Ports, the Panama Canal and the Future

Ports, Panama and the Future

Panama Canal

In 2015, ships will be transiting an enlarged Panama Canal.

By David Jessop

News Americas, LONDON, England, Mon. Feb. 24, 2014:

In the last few years, almost every significant Caribbean country has announced that they are upgrading their port facilities and preparing to compete to attract the larger Post-Panamax vessels that from some time in 2015 will be transiting an enlarged Panama Canal.

Such is the opportunity, given the Caribbean’s strategic location at the cross roads of north-south and east-west trade, and its numerous existing or new locations for deepwater ports, that Jamaica, Martinique, Cuba, Trinidad, the Bahamas and the Dominican Republic have all made clear that with the support of one or another foreign investor, port development will become critical to future growth. However, what is still far from certain is whether there is enough opportunity for all of the existing or proposed super ports, hubs, and manufacturing and trans-shipment zones to succeed.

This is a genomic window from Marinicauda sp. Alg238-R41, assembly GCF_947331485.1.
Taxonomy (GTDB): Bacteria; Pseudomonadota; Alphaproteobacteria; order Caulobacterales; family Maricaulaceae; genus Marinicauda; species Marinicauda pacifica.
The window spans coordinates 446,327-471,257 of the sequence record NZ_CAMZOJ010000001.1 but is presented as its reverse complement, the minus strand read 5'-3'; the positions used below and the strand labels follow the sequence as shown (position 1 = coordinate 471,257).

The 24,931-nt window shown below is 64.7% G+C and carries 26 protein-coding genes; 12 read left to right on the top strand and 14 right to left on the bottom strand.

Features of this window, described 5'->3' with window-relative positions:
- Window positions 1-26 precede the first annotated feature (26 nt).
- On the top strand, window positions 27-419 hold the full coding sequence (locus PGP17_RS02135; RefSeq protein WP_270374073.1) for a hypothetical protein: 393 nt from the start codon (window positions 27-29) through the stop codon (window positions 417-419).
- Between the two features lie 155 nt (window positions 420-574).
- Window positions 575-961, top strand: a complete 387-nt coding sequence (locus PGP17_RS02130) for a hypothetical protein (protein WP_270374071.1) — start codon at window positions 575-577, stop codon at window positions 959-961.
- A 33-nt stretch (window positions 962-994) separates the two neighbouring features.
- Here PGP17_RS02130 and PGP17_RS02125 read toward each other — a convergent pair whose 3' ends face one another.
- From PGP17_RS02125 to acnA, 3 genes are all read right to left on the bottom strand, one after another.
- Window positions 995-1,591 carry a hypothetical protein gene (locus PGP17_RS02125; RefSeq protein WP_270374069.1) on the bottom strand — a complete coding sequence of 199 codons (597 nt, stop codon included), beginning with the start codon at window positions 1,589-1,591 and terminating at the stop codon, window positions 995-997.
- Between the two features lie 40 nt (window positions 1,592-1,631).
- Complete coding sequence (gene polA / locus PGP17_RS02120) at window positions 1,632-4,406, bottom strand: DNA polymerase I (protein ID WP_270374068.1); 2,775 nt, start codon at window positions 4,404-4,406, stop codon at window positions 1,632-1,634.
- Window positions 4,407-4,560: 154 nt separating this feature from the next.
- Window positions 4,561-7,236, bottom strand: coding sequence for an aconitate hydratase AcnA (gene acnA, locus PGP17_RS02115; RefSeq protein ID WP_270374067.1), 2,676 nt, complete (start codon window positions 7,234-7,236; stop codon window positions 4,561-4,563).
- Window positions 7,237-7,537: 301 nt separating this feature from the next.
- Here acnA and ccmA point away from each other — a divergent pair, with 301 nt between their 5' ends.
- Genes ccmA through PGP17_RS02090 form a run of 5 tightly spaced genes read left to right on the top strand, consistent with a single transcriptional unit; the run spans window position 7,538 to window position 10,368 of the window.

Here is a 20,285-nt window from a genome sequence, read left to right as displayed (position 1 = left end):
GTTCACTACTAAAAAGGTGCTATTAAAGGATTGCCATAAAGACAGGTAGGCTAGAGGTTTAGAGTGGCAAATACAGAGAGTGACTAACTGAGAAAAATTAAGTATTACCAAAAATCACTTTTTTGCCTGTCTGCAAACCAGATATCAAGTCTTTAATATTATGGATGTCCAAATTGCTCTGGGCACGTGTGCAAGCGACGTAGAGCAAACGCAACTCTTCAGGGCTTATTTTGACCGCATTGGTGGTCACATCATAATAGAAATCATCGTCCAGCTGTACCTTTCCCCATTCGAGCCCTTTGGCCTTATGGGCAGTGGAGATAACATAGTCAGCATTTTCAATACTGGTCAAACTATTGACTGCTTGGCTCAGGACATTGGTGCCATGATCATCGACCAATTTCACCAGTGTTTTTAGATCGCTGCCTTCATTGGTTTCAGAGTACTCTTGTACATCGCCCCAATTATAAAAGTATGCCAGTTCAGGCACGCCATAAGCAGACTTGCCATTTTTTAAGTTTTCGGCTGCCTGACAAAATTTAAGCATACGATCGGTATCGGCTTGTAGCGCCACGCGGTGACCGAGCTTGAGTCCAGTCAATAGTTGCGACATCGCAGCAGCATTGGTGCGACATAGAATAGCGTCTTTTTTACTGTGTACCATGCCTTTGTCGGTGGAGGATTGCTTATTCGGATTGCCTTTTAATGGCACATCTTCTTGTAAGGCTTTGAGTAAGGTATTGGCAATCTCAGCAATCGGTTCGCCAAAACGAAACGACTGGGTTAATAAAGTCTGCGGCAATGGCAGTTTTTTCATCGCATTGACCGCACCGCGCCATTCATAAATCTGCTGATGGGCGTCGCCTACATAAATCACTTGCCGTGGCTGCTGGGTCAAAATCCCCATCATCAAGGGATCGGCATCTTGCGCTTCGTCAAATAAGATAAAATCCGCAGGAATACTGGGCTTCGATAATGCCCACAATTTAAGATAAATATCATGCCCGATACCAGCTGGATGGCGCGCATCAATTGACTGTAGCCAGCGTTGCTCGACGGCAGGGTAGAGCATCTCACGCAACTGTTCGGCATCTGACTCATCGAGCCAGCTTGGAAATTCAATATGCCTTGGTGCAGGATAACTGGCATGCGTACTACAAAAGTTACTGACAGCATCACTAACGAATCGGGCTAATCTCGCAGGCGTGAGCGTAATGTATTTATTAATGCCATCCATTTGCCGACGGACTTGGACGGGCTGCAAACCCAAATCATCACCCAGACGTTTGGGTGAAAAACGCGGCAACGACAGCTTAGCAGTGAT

Viewed from another perspective, the more one speaks to experts, the less clear it is whether the winners will be those who have made an early start; those that are encouraging investment in co-located assembly, manufacturing and services, as well as trans-shipment; or those who have internationally respected marketing partners or shipping lines that can ensure success. This is not to argue that any particular proposal is unviable, but to suggest that these are among the factors, along with competitive rates, high levels of productivity, and a straightforward regulatory environment, that will enable the Caribbean to take advantage of its physical location.   [Read more]

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